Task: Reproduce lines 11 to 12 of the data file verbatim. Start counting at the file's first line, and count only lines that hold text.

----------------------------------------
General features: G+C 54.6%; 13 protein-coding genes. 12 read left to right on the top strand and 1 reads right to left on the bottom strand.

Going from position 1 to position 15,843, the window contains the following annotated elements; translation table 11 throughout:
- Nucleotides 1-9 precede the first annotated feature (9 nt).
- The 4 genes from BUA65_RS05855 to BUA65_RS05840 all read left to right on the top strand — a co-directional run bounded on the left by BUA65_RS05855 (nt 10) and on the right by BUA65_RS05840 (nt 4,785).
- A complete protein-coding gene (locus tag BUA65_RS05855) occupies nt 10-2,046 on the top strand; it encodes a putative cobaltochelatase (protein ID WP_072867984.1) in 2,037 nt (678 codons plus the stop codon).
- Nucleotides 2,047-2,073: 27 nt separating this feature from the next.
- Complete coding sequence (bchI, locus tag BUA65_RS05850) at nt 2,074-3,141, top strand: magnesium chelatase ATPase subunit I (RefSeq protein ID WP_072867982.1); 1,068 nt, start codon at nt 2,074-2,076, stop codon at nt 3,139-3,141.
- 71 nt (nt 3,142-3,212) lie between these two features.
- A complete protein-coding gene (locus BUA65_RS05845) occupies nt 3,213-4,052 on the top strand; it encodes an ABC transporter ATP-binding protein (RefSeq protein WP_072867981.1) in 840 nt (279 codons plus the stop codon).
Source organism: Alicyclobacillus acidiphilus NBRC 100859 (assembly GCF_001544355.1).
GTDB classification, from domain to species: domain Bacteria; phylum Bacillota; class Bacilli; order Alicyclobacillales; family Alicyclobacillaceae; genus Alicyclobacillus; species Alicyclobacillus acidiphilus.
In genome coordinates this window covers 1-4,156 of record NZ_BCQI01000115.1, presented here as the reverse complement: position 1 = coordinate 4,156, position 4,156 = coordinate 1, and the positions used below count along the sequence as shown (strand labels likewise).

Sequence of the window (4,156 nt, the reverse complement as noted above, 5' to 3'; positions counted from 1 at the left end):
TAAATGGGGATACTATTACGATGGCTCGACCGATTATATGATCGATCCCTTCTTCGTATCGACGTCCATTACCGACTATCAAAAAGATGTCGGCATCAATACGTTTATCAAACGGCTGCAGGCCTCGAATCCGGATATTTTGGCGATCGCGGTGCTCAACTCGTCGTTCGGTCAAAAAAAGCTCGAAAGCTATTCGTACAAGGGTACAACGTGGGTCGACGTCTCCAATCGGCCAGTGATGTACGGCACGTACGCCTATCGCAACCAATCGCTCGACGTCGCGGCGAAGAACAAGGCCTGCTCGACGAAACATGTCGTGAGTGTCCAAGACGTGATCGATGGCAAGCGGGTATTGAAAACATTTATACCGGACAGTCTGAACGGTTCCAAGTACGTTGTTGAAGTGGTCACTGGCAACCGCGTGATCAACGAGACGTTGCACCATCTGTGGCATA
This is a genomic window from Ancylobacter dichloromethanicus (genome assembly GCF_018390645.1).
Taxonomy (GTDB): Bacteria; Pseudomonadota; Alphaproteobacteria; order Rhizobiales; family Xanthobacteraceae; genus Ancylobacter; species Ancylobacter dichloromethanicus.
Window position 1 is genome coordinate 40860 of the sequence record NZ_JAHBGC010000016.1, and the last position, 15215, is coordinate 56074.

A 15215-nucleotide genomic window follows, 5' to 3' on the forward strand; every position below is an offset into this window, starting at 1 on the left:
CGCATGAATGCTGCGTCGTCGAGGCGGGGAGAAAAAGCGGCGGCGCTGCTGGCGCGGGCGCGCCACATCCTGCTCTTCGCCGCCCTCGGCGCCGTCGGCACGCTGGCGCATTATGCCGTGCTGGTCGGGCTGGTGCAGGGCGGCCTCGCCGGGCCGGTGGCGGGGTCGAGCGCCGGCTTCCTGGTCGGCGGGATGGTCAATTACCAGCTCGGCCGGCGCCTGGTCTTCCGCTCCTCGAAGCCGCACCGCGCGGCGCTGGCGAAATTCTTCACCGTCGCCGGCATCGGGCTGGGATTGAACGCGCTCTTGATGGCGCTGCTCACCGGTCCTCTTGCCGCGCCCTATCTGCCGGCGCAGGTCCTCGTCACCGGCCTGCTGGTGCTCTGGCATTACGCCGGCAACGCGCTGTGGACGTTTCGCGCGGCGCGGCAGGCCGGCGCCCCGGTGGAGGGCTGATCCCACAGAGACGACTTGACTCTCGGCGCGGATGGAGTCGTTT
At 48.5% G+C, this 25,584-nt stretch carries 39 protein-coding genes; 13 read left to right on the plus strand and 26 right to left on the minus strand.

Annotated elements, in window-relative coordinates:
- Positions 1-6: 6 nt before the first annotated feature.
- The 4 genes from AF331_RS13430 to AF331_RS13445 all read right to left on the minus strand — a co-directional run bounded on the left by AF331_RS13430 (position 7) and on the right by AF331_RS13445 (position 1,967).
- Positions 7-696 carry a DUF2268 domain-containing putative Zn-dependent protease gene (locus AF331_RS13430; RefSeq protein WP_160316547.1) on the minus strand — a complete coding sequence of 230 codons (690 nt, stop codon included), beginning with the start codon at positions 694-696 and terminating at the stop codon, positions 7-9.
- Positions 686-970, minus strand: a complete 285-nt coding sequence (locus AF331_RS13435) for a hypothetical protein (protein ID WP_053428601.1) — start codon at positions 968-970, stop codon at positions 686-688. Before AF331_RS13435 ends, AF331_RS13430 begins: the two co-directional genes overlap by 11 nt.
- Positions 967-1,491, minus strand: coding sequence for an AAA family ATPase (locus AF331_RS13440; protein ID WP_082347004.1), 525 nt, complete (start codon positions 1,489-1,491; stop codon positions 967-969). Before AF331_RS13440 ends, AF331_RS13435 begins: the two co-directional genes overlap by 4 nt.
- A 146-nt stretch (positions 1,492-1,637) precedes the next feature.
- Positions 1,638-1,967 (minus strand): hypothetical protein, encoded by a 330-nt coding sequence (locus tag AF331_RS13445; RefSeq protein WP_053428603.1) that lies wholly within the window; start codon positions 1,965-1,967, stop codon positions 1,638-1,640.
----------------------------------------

GTDB classification, from domain to species: domain Bacteria; phylum Bacillota; class Bacilli; order Alicyclobacillales; family Alicyclobacillaceae; genus Alicyclobacillus; species Alicyclobacillus acidiphilus.
In genome coordinates this window covers 1-4,156 of record NZ_BCQI01000115.1, presented here as the reverse complement: position 1 = coordinate 4,156, position 4,156 = coordinate 1, and the positions used below count along the sequence as shown (strand labels likewise).